Before some nitwits come here and say how were are still a net importer now, this article is about the future. And look how the amount of net import has been dropping. When those LNG export terminals come on board, that will be a big boost in exports and eventually tilt things to a net export.

  3. Perk Earl on Tue, 28th Apr 2015 4:10 pm 

    That’s a perfect example of the human experience at work; putting the foot on the accelerator.

    Whenever there is a choice for short term profits or a longer view, the short term always wins. We race a fast as we can to achieve growth and profits, there is no governor (brake) to ease back. It’s no different than an ever faster spaceship on a given (affordable & finite) energy reserve. You don’t want to accelerate past the point of dipping over the top of the graph and beginning the descent. Those opposite directions causing a vortex of destructive proportions.

    That’s why I laugh when seeing an article that explains another acceleration. It’s so crazy you gotta laugh.

  4. Apneaman on Tue, 28th Apr 2015 4:17 pm 

    Yep any day America will be
    “Energy Independent” because it’s a “Shale Revolution” and the “Blitz” is on due to a brand spanking new “technological revolution” in extraction methods. It’s all true because Nony said so because the EIA said so and we all know that Nony only puts his faith in those with a strong track record of 100% accurate predictions. Nony says if you make wrong predictions your wrong about everything and should not be taken seriously – ever. The EIA is nony’s Nostradamus

    EIA cuts recoverable Monterey shale oil estimate by 96 pct

  5. anarky321 on Tue, 28th Apr 2015 4:26 pm 

    this is funny and at the same time very very unfunny because the EIA is basically the government’s take on our energy situation and it is in self denial, or more likely being ‘influenced’ to publish this fantasyland bs…energy independence 2020…vote Obama

  6. Davy on Tue, 28th Apr 2015 5:02 pm 

    Wow, Perk, I love that “vortex of destructive proportions”. I am going to try to fit that somehow into the Davy doom salad rants.

    I was just in Sedona. There are several vortexes there according to the new age’ers.

  7. Makati1 on Tue, 28th Apr 2015 7:10 pm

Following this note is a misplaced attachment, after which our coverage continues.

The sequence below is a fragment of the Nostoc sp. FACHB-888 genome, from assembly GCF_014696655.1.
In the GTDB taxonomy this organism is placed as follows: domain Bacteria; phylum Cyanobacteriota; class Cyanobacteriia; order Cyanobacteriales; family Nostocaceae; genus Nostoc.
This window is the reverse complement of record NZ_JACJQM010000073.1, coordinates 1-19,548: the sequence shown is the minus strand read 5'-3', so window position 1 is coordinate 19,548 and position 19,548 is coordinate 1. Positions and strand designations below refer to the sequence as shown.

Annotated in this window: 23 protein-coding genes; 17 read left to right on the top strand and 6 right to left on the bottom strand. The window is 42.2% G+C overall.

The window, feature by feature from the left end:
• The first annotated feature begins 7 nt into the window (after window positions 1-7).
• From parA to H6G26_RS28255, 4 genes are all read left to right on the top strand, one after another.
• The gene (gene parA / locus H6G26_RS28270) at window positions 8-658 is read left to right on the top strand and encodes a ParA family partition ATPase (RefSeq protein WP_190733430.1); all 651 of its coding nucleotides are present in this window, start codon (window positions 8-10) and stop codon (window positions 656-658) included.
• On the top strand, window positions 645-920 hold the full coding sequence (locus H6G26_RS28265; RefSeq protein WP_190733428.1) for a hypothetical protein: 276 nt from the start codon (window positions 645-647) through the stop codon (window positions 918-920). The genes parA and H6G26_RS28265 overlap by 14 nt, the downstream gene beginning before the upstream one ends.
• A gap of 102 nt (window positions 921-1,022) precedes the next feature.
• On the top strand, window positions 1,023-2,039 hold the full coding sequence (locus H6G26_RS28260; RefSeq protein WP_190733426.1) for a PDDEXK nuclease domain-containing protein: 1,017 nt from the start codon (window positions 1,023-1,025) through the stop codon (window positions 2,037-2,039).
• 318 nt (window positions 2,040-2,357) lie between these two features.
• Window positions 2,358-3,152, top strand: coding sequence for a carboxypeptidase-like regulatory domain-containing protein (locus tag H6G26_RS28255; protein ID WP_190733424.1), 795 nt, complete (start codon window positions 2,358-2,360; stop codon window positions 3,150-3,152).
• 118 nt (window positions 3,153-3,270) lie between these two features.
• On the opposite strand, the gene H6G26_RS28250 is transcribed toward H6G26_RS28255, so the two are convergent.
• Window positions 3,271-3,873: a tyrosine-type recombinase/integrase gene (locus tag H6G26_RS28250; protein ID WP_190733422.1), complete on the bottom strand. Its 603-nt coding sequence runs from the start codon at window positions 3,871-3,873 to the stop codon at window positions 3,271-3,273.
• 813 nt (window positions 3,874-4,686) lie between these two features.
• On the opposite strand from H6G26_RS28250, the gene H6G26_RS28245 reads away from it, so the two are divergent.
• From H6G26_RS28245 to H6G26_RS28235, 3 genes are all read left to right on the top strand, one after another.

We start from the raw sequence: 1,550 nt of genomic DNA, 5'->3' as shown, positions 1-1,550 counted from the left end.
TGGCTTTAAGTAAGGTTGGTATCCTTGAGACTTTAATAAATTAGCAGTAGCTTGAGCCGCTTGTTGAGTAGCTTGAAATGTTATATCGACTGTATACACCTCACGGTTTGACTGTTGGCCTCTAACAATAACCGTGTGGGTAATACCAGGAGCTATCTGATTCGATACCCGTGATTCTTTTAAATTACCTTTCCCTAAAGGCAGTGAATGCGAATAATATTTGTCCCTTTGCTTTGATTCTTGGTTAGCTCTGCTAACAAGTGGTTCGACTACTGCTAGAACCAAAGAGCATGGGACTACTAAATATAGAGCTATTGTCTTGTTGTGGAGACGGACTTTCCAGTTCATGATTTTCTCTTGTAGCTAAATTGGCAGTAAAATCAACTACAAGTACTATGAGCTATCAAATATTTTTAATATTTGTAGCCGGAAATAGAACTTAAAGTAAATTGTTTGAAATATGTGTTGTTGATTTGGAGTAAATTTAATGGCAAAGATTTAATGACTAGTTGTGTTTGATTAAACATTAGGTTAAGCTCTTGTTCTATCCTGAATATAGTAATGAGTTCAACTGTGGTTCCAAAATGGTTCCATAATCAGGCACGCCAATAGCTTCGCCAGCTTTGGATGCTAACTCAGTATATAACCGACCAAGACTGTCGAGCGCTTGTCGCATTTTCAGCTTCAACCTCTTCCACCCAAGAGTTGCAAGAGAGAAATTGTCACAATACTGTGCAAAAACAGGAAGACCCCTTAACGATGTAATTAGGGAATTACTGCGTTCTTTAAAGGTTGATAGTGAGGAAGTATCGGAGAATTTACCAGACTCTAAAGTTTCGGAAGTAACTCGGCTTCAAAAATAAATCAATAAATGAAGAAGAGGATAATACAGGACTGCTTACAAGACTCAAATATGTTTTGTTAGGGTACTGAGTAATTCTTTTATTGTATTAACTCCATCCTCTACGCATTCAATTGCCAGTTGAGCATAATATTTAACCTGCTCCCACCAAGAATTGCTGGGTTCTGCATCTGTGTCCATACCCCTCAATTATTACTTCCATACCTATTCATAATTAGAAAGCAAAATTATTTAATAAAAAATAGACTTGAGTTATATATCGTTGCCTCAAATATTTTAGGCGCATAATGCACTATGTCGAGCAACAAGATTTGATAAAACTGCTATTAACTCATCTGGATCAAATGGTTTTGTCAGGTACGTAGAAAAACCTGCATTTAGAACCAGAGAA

And who is going to buy our gas at twice the price when they can buy it from Russia via, pipeline? More BS from our government propaganda agencies.

  8. dissident on Tue, 28th Apr 2015 8:58 pm

    So why is the USA still importing nearly 2.7 trillion cubic feet of natural gas per year? That is over 76 billion cubic meters per year or about half of what Russia exports to the EU.

  9. Plantagenet on Tue, 28th Apr 2015 9:27 pm 

    The NG export terminals on the US coast are almost completed. Once the US starts exporting NG domestic NG prices should go up as US prices increase to something closer to world NG prices.

  10. Perk Earl on Tue, 28th Apr 2015 9:35 pm 

    “Wow, Perk, I love that “vortex of destructive proportions”. I am going to try to fit that somehow into the Davy doom salad rants.

    I was just in Sedona. There are several vortexes there according to the new age’ers.”

    Thanks, Davy. Definitely good rant material. This stuff keeps getting rehashed all the time, so have to find fancy new ways to regurgitate it.

    Sedona? Great place there to have lunch and look out towards some very interesting looking canyons. We visited just after 9/11 and it was real easy to get around because all the lemmings were scared to go out because of all the govt. sponsored fear monger warnings about national parks. With the Grand Canyon close by to Sedona we had the place to ourselves except for a few stragglers. My wife and I love art so it was great to see all that stuff on display.